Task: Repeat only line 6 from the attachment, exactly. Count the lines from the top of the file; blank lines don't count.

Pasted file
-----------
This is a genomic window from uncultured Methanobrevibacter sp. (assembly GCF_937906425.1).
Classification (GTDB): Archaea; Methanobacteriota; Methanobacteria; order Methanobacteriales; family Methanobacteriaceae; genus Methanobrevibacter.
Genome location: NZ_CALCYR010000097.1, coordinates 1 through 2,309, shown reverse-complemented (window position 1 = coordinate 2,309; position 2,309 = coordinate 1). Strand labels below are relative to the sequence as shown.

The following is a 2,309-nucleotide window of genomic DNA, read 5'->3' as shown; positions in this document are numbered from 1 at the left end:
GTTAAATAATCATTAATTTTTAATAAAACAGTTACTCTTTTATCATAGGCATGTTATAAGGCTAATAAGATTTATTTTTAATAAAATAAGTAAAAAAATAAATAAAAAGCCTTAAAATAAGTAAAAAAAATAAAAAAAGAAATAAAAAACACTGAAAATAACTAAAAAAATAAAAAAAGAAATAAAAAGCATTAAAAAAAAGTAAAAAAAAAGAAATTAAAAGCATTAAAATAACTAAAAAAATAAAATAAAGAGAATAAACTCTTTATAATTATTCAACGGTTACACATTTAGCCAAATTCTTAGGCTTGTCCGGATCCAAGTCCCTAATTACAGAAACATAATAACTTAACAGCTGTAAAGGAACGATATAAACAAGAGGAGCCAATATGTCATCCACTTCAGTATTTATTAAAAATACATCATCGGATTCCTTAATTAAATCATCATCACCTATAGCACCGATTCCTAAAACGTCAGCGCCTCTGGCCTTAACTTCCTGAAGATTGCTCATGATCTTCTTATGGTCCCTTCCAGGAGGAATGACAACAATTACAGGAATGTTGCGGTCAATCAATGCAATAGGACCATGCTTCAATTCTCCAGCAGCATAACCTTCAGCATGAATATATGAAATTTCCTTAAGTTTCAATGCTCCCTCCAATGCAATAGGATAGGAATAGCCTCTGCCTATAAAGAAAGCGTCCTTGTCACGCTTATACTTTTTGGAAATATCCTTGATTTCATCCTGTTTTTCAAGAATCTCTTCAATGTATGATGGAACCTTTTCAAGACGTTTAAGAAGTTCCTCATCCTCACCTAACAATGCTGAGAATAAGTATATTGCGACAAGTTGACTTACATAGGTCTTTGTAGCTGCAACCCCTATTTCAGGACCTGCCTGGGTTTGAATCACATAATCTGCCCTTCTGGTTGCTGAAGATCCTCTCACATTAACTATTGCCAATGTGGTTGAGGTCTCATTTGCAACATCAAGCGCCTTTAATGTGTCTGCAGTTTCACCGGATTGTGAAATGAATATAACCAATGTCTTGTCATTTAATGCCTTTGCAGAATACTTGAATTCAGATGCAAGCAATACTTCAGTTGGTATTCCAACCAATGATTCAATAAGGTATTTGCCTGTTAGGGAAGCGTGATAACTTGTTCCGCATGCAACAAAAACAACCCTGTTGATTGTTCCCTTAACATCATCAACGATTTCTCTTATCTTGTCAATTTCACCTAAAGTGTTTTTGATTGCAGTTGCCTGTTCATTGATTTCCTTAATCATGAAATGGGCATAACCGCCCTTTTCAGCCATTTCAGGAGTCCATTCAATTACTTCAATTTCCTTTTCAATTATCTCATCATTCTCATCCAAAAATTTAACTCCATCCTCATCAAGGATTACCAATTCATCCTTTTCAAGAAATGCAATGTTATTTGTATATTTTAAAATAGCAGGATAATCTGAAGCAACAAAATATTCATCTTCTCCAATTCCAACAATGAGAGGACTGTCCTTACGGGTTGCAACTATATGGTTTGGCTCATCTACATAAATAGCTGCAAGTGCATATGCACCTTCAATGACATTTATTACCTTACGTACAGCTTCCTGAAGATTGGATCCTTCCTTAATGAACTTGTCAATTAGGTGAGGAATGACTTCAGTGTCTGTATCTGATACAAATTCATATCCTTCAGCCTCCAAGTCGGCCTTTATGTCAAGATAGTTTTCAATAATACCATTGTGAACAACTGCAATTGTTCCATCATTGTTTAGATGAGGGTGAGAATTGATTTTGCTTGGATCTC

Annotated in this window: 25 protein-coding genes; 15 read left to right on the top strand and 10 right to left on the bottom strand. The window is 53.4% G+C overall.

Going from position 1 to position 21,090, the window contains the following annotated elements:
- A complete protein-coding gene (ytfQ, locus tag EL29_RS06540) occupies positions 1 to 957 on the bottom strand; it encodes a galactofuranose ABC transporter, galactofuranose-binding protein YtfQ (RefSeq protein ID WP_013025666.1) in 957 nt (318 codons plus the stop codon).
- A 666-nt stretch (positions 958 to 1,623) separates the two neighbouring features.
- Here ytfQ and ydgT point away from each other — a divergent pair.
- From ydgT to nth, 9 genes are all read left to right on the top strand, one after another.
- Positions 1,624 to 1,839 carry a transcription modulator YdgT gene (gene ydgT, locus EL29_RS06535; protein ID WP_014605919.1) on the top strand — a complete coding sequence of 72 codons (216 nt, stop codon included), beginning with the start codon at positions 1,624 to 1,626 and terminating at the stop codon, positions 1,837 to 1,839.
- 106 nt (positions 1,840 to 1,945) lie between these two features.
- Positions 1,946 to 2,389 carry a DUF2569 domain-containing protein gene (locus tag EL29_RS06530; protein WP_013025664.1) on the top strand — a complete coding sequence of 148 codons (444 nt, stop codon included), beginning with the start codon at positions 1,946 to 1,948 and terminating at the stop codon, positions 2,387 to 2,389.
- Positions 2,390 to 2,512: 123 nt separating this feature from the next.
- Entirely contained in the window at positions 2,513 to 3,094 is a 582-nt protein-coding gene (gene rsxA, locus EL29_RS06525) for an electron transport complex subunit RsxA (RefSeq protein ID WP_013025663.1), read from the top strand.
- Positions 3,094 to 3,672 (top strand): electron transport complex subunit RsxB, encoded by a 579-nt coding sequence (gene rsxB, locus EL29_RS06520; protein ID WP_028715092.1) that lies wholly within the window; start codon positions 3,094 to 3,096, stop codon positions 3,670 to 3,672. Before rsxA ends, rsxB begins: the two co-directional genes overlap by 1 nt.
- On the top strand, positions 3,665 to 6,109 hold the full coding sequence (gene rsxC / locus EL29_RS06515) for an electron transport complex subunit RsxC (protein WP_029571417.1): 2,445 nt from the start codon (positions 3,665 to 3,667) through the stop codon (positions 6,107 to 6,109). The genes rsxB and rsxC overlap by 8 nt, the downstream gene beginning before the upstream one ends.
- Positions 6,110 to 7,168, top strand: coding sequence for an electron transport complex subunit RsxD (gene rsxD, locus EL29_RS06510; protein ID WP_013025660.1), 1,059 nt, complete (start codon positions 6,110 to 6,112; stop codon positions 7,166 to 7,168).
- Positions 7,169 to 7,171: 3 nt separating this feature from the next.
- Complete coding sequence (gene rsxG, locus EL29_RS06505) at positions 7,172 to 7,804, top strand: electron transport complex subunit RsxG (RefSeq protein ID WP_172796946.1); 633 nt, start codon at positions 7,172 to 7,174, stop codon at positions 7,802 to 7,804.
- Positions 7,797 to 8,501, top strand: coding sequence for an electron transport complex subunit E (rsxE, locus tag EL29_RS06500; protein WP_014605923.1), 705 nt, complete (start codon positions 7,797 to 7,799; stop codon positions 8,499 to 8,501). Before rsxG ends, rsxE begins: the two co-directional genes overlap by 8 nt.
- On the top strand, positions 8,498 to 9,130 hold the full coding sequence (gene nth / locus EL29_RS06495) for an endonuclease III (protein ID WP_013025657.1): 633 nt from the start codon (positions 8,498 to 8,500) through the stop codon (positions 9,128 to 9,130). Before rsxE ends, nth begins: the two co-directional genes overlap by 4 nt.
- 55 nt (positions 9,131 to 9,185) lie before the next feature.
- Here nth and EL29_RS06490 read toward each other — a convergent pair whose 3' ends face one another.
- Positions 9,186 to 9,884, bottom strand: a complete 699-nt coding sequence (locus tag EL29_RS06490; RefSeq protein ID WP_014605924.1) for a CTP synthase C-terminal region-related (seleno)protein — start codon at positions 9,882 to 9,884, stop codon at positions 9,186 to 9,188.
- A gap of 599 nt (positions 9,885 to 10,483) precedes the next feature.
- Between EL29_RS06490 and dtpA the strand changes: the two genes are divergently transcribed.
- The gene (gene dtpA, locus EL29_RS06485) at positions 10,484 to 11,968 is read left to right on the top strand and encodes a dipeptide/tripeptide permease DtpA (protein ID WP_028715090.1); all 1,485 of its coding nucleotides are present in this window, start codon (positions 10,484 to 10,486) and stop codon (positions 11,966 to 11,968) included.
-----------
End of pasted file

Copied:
Annotated in this window: 25 protein-coding genes; 15 read left to right on the top strand and 10 right to left on the bottom strand. The window is 53.4% G+C overall.